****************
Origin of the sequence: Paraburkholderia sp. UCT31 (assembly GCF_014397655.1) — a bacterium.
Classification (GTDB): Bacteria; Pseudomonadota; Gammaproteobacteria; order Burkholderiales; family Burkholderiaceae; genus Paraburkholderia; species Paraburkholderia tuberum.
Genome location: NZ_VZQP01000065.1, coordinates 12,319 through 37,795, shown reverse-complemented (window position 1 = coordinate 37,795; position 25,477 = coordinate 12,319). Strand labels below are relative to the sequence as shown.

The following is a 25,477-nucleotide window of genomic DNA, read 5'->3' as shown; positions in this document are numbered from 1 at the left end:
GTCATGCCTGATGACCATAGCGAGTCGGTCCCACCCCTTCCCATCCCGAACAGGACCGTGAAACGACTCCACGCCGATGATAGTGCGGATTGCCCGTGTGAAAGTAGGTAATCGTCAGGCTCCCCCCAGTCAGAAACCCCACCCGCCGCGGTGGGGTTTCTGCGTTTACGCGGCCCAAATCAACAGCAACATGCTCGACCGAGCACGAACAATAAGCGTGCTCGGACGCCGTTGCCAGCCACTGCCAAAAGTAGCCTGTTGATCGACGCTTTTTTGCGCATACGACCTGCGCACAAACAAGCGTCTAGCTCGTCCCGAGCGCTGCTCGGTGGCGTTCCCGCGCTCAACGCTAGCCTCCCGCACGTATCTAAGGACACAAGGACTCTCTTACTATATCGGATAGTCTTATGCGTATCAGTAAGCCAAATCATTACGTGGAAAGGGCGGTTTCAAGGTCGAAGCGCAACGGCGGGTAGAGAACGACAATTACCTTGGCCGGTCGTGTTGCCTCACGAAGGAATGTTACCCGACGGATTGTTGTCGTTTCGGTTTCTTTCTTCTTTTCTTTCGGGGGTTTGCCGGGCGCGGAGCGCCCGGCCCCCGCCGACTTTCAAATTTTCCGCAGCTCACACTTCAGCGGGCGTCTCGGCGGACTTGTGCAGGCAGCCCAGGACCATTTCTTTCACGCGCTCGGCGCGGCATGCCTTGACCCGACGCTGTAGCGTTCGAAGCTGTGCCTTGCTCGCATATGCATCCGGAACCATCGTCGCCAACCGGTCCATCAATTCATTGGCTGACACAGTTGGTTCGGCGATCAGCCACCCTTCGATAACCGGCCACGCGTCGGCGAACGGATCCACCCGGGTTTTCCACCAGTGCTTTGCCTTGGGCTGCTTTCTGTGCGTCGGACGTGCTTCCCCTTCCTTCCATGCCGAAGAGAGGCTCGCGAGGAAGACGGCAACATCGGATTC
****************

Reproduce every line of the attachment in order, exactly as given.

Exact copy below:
Origin of the sequence: Paraburkholderia sp. UCT31 (assembly GCF_014397655.1) — a bacterium.
Classification (GTDB): Bacteria; Pseudomonadota; Gammaproteobacteria; order Burkholderiales; family Burkholderiaceae; genus Paraburkholderia; species Paraburkholderia tuberum.
Genome location: NZ_VZQP01000065.1, coordinates 12,319 through 37,795, shown reverse-complemented (window position 1 = coordinate 37,795; position 25,477 = coordinate 12,319). Strand labels below are relative to the sequence as shown.

The following is a 25,477-nucleotide window of genomic DNA, read 5'->3' as shown; positions in this document are numbered from 1 at the left end:
GTCATGCCTGATGACCATAGCGAGTCGGTCCCACCCCTTCCCATCCCGAACAGGACCGTGAAACGACTCCACGCCGATGATAGTGCGGATTGCCCGTGTGAAAGTAGGTAATCGTCAGGCTCCCCCCAGTCAGAAACCCCACCCGCCGCGGTGGGGTTTCTGCGTTTACGCGGCCCAAATCAACAGCAACATGCTCGACCGAGCACGAACAATAAGCGTGCTCGGACGCCGTTGCCAGCCACTGCCAAAAGTAGCCTGTTGATCGACGCTTTTTTGCGCATACGACCTGCGCACAAACAAGCGTCTAGCTCGTCCCGAGCGCTGCTCGGTGGCGTTCCCGCGCTCAACGCTAGCCTCCCGCACGTATCTAAGGACACAAGGACTCTCTTACTATATCGGATAGTCTTATGCGTATCAGTAAGCCAAATCATTACGTGGAAAGGGCGGTTTCAAGGTCGAAGCGCAACGGCGGGTAGAGAACGACAATTACCTTGGCCGGTCGTGTTGCCTCACGAAGGAATGTTACCCGACGGATTGTTGTCGTTTCGGTTTCTTTCTTCTTTTCTTTCGGGGGTTTGCCGGGCGCGGAGCGCCCGGCCCCCGCCGACTTTCAAATTTTCCGCAGCTCACACTTCAGCGGGCGTCTCGGCGGACTTGTGCAGGCAGCCCAGGACCATTTCTTTCACGCGCTCGGCGCGGCATGCCTTGACCCGACGCTGTAGCGTTCGAAGCTGTGCCTTGCTCGCATATGCATCCGGAACCATCGTCGCCAACCGGTCCATCAATTCATTGGCTGACACAGTTGGTTCGGCGATCAGCCACCCTTCGATAACCGGCCACGCGTCGGCGAACGGATCCACCCGGGTTTTCCACCAGTGCTTTGCCTTGGGCTGCTTTCTGTGCGTCGGACGTGCTTCCCCTTCCTTCCATGCCGAAGAGAGGCTCGCGAGGAAGACGGCAACATCGGATTC